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Optimisation of Tilt Angle for Different Photovoltaic Panels Under the Prevailing Environmental Conditions in Melbourne (Australia)

[+] Author Affiliations
Mir Akbar Hessami

KAZMAR Consulting Pty Ltd., Melbourne, VIC, Australia

Sophie Lamande

Monash University, Melbourne, VIC, Australia

Paper No. ES2012-91184, pp. 903-914; 12 pages
  • ASME 2012 6th International Conference on Energy Sustainability collocated with the ASME 2012 10th International Conference on Fuel Cell Science, Engineering and Technology
  • ASME 2012 6th International Conference on Energy Sustainability, Parts A and B
  • San Diego, California, USA, July 23–26, 2012
  • Conference Sponsors: Advanced Energy Systems Division, Solar Energy Division
  • ISBN: 978-0-7918-4481-6
  • Copyright © 2012 by ASME


The optimum tilt angle of a photovoltaic (PV) system was found by varying it between 9° and 49° at 5–10° increment over a period of three months and recording the output of the five different technologies installed. These technologies included mono-crystalline, poly-crystalline, HIT, thin film CdS/CdTe and thin film CIS modules. The yield and efficiency of these modules were determined experimentally and also by the SAM (Solar Advisor Model) computer software; these results correlated with each other to within ±15% with R2 = 0.72 (R = 0.85). This correlation improved when a longer period of time was considered in the simulations. An optimisation study found that the optimum fixed tilt angle was 31.8° for all technologies except thin film CIS modules for which the optimum angle was 27.9°. Furthermore, the yield of another PV system was recorded from April 2010 to July 2011 and compared with its prediction by the SAM simulations. It was found that there was an excellent agreement between the two sets of data. An optimisation study using SAM found that the increase in annual predicted energy generation as a result of changing the tilt of the panels from the current fixed value of 25° to the optimised tilt angle of 31.8° was only 1.1%. A similar optimisation study for a third PV system found that the increase in energy generation predicted after changing the tilt angle from 10°-12° to their optimum tilt angle was 1.9%. The optimum tilt angles found in this study were in good agreement with previous studies reported in the literature.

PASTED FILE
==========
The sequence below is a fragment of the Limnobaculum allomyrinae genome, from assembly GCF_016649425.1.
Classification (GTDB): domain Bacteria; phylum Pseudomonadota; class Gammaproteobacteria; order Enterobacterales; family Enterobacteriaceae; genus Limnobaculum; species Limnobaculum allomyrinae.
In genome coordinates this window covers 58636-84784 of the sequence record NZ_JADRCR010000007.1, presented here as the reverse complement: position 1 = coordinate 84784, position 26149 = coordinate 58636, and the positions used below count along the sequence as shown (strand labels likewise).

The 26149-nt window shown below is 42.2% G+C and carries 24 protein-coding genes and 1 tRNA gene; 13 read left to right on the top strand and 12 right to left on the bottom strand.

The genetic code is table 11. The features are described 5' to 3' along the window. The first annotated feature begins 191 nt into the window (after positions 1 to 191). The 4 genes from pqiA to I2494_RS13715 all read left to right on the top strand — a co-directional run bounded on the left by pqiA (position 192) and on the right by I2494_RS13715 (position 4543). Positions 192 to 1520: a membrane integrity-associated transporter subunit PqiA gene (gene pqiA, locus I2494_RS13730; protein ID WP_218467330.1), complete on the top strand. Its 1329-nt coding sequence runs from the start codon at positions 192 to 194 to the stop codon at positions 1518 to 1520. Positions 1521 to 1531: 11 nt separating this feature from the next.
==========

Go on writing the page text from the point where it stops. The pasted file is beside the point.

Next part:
Copyright © 2012 by ASME
Topics: Optimization



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